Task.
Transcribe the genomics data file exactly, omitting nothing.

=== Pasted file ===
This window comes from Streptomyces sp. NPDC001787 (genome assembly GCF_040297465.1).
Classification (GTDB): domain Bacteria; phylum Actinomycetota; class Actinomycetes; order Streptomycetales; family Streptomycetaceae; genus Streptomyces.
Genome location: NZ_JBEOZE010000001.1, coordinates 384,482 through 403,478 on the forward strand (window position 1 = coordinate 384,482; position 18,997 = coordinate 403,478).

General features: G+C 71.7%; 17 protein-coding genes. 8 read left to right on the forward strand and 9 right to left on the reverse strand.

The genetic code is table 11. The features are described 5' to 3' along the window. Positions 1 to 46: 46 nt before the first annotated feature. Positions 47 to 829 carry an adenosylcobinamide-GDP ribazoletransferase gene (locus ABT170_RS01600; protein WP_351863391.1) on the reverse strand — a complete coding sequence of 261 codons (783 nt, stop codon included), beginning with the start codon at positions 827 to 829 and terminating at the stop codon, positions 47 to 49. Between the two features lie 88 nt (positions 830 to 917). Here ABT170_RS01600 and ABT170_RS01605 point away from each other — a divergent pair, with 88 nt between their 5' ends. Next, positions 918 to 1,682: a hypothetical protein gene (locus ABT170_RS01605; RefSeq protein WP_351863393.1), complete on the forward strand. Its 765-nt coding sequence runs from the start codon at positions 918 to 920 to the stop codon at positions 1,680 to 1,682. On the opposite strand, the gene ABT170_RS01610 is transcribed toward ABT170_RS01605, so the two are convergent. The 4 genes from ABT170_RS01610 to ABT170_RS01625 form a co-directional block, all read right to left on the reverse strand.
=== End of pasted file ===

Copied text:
This window comes from Streptomyces sp. NPDC001787 (genome assembly GCF_040297465.1).
Classification (GTDB): domain Bacteria; phylum Actinomycetota; class Actinomycetes; order Streptomycetales; family Streptomycetaceae; genus Streptomyces.
Genome location: NZ_JBEOZE010000001.1, coordinates 384,482 through 403,478 on the forward strand (window position 1 = coordinate 384,482; position 18,997 = coordinate 403,478).

General features: G+C 71.7%; 17 protein-coding genes. 8 read left to right on the forward strand and 9 right to left on the reverse strand.

The genetic code is table 11. The features are described 5' to 3' along the window. Positions 1 to 46: 46 nt before the first annotated feature. Positions 47 to 829 carry an adenosylcobinamide-GDP ribazoletransferase gene (locus ABT170_RS01600; protein WP_351863391.1) on the reverse strand — a complete coding sequence of 261 codons (783 nt, stop codon included), beginning with the start codon at positions 827 to 829 and terminating at the stop codon, positions 47 to 49. Between the two features lie 88 nt (positions 830 to 917). Here ABT170_RS01600 and ABT170_RS01605 point away from each other — a divergent pair, with 88 nt between their 5' ends. Next, positions 918 to 1,682: a hypothetical protein gene (locus ABT170_RS01605; RefSeq protein WP_351863393.1), complete on the forward strand. Its 765-nt coding sequence runs from the start codon at positions 918 to 920 to the stop codon at positions 1,680 to 1,682. On the opposite strand, the gene ABT170_RS01610 is transcribed toward ABT170_RS01605, so the two are convergent. The 4 genes from ABT170_RS01610 to ABT170_RS01625 form a co-directional block, all read right to left on the reverse strand.